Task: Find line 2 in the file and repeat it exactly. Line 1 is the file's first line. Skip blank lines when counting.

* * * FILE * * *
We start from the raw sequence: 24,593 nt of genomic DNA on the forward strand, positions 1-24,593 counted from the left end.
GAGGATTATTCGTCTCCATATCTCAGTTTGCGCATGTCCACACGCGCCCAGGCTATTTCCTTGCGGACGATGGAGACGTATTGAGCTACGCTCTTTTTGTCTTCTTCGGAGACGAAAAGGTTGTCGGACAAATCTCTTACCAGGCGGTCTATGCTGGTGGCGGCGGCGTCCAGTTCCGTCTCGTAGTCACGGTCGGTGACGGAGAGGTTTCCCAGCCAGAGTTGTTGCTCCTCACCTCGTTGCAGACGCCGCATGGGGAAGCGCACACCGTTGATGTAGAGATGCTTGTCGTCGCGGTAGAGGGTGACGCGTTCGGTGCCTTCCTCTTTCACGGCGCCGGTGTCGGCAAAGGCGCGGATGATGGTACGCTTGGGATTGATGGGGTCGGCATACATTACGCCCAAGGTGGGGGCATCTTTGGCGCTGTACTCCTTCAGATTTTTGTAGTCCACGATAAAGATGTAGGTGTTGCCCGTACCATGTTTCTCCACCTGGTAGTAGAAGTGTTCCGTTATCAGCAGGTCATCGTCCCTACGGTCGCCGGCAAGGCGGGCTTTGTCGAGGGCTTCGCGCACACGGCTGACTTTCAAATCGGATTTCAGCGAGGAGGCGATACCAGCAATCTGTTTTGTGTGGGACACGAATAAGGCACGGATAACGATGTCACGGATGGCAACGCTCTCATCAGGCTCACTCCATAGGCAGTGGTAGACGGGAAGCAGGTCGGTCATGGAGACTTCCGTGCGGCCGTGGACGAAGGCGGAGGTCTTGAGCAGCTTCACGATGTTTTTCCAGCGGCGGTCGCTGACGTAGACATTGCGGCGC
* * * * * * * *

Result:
GAGGATTATTCGTCTCCATATCTCAGTTTGCGCATGTCCACACGCGCCCAGGCTATTTCCTTGCGGACGATGGAGACGTATTGAGCTACGCTCTTTTTGTCTTCTTCGGAGACGAAAAGGTTGTCGGACAAATCTCTTACCAGGCGGTCTATGCTGGTGGCGGCGGCGTCCAGTTCCGTCTCGTAGTCACGGTCGGTGACGGAGAGGTTTCCCAGCCAGAGTTGTTGCTCCTCACCTCGTTGCAGACGCCGCATGGGGAAGCGCACACCGTTGATGTAGAGATGCTTGTCGTCGCGGTAGAGGGTGACGCGTTCGGTGCCTTCCTCTTTCACGGCGCCGGTGTCGGCAAAGGCGCGGATGATGGTACGCTTGGGATTGATGGGGTCGGCATACATTACGCCCAAGGTGGGGGCATCTTTGGCGCTGTACTCCTTCAGATTTTTGTAGTCCACGATAAAGATGTAGGTGTTGCCCGTACCATGTTTCTCCACCTGGTAGTAGAAGTGTTCCGTTATCAGCAGGTCATCGTCCCTACGGTCGCCGGCAAGGCGGGCTTTGTCGAGGGCTTCGCGCACACGGCTGACTTTCAAATCGGATTTCAGCGAGGAGGCGATACCAGCAATCTGTTTTGTGTGGGACACGAATAAGGCACGGATAACGATGTCACGGATGGCAACGCTCTCATCAGGCTCACTCCATAGGCAGTGGTAGACGGGAAGCAGGTCGGTCATGGAGACTTCCGTGCGGCCGTGGACGAAGGCGGAGGTCTTGAGCAGCTTCACGATGTTTTTCCAGCGGCGGTCGCTGACGTAGACATTGCGGCGC